A day I will never forget

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Hello friends,

I have so many stories to share from our time in Nepal, both on and off the mountain. Meeting Sanjay and getting to visit his home is a story I have to share with you. 

After spending a long weekend in Istanbul, we had two days to explore Kathmandu before flying to Lukla and hiking up to Base Camp.  We checked into our hotel and started walking to Thamel to find a trail map of Everest, and explore the city. 

Thamel is a tourist neighborhood in Kathmandu, with narrow streets and alleys crowded with shops and people.  Described online as a ghetto and most mountaineers first stop. In my words, it felt like I was in the movie 'Mad Max'! Not just the dust, pollution, and garbage lined streets with buildings forgotten over the years.  It's a neighborhood holding on by a thread yet thriving.  People flock to Thamel, for shopping, lodging, and food.  

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Our first day in Kathmandu had me quickly feeling overwhelmed, from dust everywhere to cows sleeping in the street. And there are no traffic signals/signs, to cross the street you simply start walking and trust that motorbikes will avoid you. The dust and pollution make it hard to breathe, and smell the garbage lined roads it unpleasant.  As I write this post, I am left wanting to know so much about the history of Kathmandu.  

Meeting Sanjay

It's here, on the road photographed above, that we met a young man named Sanjay.  He approached us and asked to walk with us so he could practice his English. Wondering what he wanted, thinking one of two things: he wanted to give us a tour (for money) or ask us to buy something from one of the many shops surrounding us.  Bill started talking to Sanjay with curiosity.   

It's not lost on me that there are new experiences I never let myself have while exploring a new city. I explore alone so much of the time that meeting Sanjay's mother would never have happened if I wasn't with Bill.

But first, let's continue with the story. 

Sanjay spent the afternoon with us, walking down alley only locals know how to find.  Where the streets are thriving with community. 

As we walked, he told us that he was born in India.  His father was a shoemaker and moved the family to Kathmandu to improve their living.  Sanjay received private education until grade ten, and has been in art school for five years.  He's learning to paint Mandala.  While we didn't get to see any of his paintings, we did visit his school.  Ah ha, the school sells art to tourists.  Does he want us to buy a painting?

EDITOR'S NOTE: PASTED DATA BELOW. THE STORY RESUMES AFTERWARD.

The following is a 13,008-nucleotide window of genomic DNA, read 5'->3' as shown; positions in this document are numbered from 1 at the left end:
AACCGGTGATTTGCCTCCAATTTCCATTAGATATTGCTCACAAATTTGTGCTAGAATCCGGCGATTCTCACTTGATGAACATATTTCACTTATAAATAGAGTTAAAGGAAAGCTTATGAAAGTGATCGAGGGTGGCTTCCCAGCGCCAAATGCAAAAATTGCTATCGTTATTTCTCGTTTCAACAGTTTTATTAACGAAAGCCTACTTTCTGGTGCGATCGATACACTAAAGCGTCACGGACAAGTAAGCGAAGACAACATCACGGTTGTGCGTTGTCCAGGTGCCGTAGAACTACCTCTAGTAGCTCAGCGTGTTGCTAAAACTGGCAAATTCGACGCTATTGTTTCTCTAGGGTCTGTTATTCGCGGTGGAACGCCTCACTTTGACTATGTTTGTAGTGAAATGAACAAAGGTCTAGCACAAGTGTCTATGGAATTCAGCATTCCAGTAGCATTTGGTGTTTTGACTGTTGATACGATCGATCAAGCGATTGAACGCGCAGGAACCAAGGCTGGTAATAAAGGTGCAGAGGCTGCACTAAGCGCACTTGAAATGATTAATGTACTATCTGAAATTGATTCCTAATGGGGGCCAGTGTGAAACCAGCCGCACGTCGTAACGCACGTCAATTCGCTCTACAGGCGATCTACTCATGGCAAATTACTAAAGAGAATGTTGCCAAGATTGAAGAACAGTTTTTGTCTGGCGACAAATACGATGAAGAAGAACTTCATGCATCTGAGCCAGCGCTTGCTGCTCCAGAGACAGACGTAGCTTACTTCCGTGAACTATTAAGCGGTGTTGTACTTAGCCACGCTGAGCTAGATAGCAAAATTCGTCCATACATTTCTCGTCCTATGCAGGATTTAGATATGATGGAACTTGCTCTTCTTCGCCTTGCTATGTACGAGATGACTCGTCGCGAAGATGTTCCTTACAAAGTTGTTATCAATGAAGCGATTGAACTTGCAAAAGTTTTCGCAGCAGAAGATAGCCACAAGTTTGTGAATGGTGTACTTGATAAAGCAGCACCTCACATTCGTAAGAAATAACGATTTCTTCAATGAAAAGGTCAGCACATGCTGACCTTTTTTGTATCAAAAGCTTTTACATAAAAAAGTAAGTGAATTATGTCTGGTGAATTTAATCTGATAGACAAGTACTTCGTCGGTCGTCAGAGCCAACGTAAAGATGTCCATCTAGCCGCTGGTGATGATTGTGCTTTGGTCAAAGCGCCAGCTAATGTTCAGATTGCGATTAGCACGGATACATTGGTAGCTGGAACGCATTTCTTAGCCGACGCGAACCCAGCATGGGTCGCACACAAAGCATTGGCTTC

The next day, Sanjay asked us to come to his home. His mother wanted to meet us. He lives close, it's just a 15 minute taxi ride. 

Put yourself in my shoes, in a city I described moments before as a 'Mad Max' set.... a stranger asking me to trust him and travel miles from our hotel to meet his family.  While Bill was excited, I was cautious.

Traveling to Sanjay's home I whispered to Bill, 'how will we get back?'  It was clear we were traveling to a residential neighborhood. Taxi's are not waiting for tourists.  Moments later he told me he sent our location to friends back home as a precaution.  


Sanjay's Home

I asked Sanjay if I could take a few photos, to share with my family and friends.  I was humbled and grateful that he wanted us to see his home.  Each family has a private space, one room, with one power outlet and no running water.  As we walked 100 yards to his families home we noticed some homes with flat-screen televisions.  Forty families live here, all with one room connected to alleyways.      

Kathmandu law allocates water throughout the valley.  With the population jumping from 1M to 5M, and no development improvements, the solution is to allow neighborhoods access to fresh water a just few hours... once a week.  This explains the barrels of water on rooftops - collecting enough water for a week.  

We spent about thirty minutes visiting before returning back to our hotel (we negotiated for the taxi to wait for us). Shanti, Sanjay's mother, prepared tea and sweets for us.  A black tea with ginger, coconut milk, and sugar. It was so good that I drank Bill's. 

The experience of a lifetime

Below:

  • The home is cozy, clean, and organized.  A place one can relax, enjoy, and take in this experience of a lifetime.  
  • We happened to visit on laundry day
  • Sanjay as two of his young siblings.

Above:

  • Shanti wouldn't let me leave without a gift - gifting me traditional Hindu ankle bracelets. 
  • Sanjay told us we were the first 'white people' to visit their home.

One of his brothers is ready to go to school but they will not send his to government school, concerned by exposure to drugs (at age six).  One year of education at the private school costs $200 a year.  This fee includes books, uniforms, and education. We are looking into setting up a scholarship fund to help the children in this communal home. 

We met Sanjay three times while in Nepal and have talked to him a few times since returning home.  Sadly, a week ago we heard back from Shanti, her preference is to send the boy to India for private schooling.  This has put a wrinkle in our plan but we will continue to explore our options.